The government had lost control of Taftanaz near the start of the revolution, and an intricate system of popularly elected councils called tansiqiyyat had been created over the past year—“like miniparliaments, a government for us,” as Malek put it. He had been chosen to represent Taftanaz in Turkey, where he raised funds and cultivated contacts with the international community. He was proud of the rebel councils—they were proof that Syria did not need President Bashar al-Assad—but he worried that the other council members had been captured or killed.
I’ve met beer-guzzling Syrian rebels who carried the black Al Qaeda flag, but for whom this was no contradiction: Islamist stylings in Syria are typically part performance vocabulary, part unifying norm in a riven society, part symbolic invocation of guerrilla struggle in a post–Iraq War world, and part expression of pure faith.
Dr. Ziba Mir-Hosseini is a legal anthropologist specializing in Islamic law, gender, and development. She is currently Professorial Research Associate at the Centre for Middle Eastern and Islamic Law, University of London. In this lecture, Dr. Mir-Hosseini explores the Islamic feminist movement’s potential for changing the terms of debates over Islam and gender, arguing that the […]
For each woman that is imprisoned, another will take her place and swell the ranks of the women’s movement. -Shrine Ebadi, Iranian Noble Peace Prize winner, 2004. The stories of sweeping reform across the Middle East has captured the attention of many of us. In this week’s Weekly Rights Podcast, Minky Worden, Director of Global […]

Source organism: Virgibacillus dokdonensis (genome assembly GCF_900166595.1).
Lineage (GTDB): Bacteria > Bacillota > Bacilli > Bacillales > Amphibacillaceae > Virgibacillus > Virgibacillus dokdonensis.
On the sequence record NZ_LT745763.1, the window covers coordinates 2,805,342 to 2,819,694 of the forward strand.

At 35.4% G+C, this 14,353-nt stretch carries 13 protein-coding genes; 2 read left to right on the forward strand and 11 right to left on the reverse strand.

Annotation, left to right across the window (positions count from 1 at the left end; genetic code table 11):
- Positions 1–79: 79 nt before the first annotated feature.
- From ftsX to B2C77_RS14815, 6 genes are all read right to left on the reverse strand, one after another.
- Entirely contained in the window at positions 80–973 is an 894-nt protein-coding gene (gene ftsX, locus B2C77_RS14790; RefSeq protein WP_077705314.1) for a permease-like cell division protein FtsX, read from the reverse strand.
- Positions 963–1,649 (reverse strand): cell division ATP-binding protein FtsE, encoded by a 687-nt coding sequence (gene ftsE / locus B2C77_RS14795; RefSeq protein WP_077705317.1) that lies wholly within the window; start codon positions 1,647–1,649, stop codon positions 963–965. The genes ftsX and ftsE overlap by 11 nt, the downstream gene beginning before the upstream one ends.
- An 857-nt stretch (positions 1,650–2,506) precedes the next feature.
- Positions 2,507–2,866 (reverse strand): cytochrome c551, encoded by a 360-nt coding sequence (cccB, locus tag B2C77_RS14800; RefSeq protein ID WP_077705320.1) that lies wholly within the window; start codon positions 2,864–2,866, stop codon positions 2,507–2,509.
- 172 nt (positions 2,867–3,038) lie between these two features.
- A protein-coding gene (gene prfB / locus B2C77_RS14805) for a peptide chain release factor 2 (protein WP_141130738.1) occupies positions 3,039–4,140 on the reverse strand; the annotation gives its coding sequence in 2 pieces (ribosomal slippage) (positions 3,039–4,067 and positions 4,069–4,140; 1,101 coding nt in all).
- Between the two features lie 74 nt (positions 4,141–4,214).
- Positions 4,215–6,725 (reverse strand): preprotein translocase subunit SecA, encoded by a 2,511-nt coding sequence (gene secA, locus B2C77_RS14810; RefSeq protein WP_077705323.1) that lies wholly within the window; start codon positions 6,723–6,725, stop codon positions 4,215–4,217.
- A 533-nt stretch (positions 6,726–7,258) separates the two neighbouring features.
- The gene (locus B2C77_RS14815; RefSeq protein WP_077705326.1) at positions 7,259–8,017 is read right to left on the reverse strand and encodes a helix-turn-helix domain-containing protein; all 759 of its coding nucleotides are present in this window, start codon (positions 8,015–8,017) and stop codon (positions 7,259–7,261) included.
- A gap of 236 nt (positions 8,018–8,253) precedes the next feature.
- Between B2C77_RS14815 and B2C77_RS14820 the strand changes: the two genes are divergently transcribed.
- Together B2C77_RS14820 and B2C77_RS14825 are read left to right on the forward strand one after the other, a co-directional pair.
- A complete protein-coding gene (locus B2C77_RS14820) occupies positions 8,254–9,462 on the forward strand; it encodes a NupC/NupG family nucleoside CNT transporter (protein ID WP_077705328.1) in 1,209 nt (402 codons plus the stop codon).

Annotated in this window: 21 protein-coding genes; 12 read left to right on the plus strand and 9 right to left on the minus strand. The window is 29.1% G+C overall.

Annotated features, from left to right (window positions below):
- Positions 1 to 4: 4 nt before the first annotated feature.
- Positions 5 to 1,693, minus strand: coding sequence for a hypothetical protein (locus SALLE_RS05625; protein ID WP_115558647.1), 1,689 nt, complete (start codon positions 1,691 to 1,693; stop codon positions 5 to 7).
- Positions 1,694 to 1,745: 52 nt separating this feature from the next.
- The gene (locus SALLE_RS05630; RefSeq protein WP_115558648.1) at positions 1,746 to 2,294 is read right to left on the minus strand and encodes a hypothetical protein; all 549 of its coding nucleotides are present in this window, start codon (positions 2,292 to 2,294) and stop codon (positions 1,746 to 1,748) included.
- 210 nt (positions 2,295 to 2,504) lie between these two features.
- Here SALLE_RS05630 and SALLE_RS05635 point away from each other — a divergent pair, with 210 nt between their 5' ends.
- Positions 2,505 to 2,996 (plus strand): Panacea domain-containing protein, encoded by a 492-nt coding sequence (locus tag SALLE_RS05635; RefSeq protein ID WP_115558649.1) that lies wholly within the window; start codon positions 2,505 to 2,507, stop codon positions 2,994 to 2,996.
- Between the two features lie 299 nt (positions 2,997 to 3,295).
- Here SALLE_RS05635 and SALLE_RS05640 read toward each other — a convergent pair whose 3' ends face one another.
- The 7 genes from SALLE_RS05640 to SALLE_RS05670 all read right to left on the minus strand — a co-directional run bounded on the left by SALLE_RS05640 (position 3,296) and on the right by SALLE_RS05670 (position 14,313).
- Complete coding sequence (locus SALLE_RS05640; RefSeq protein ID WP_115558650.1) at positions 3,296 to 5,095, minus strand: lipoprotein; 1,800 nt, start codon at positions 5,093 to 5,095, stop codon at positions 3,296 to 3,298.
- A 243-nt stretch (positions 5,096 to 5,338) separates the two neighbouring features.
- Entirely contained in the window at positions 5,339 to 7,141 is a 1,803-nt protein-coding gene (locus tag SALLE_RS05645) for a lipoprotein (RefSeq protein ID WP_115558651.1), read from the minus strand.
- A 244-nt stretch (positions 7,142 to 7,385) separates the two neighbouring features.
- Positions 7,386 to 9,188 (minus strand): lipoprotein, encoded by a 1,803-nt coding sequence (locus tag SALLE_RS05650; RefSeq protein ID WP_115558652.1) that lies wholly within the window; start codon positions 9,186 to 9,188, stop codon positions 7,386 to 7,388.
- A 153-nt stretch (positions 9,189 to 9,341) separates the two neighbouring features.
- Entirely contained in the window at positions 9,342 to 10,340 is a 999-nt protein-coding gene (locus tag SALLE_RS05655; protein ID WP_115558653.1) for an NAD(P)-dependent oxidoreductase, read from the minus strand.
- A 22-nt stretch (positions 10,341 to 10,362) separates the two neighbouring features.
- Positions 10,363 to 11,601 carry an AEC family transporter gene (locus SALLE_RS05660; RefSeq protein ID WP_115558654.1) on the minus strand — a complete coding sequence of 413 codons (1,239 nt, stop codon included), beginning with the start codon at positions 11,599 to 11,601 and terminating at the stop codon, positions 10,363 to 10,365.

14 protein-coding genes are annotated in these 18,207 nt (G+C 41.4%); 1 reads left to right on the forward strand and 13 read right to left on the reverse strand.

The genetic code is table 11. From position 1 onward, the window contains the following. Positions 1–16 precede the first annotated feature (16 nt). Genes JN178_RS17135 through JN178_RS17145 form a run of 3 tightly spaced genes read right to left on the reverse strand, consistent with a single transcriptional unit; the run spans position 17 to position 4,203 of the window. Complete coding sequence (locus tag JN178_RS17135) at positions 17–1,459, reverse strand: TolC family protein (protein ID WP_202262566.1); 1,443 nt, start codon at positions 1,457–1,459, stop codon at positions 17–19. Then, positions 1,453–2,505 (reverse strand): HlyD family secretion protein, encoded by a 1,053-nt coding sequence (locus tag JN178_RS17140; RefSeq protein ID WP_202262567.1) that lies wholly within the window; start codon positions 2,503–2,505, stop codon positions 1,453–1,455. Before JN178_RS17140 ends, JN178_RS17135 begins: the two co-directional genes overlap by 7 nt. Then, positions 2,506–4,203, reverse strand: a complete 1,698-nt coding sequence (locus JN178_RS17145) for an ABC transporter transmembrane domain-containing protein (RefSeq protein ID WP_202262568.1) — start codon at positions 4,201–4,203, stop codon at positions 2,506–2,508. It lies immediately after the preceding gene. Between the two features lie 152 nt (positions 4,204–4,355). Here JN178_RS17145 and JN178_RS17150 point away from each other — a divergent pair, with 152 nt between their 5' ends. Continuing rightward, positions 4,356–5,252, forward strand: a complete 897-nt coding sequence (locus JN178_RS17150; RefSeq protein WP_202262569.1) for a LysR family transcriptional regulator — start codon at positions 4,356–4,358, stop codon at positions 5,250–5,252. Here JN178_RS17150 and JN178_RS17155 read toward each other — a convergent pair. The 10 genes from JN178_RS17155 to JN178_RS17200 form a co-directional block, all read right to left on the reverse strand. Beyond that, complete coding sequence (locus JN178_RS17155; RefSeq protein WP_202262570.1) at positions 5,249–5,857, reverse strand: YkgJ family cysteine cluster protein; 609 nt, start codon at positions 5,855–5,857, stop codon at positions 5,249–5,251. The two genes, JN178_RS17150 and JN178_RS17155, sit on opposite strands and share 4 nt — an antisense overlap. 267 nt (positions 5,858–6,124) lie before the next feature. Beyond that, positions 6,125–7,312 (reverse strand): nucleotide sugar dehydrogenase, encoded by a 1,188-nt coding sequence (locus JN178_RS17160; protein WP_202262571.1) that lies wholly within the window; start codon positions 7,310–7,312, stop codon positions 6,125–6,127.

In an in-depth and candid interview, academic and political commentator As’ad Abukhalil – a.k.a “The Angry Arab” – talks to Ceasefire columnist Asa Winstanley about Zionism, Hamas, Syria, Al Jazeera, BDS and much more.
In the interview, Maya discusses developments in Lebanon as they related to the uprising in Syria. She also discusses Lebanese politics more generally as well the workings of gender politics in the Middle East.
by James Caron Since there is already a substantial discussionsurrounding this compilation of poetry “of” the Taliban, it seems important to review the work within a series of broader contexts. Writing on Afghanistan has recently enjoyed an upsurge, but this is not the first such spike of western interest in Afghanistan. Amid a major catalog that has […]
by: Ali Akbar Mahdi The emergence of a women’s movement in Iran goes back to the nineteenth century when Iran was experiencing some major socio- economic changes. It was in the midst of the Constitutional Revolution that Iranian society experienced an organized attempt by women to change their social conditions. The penetration of European forces […]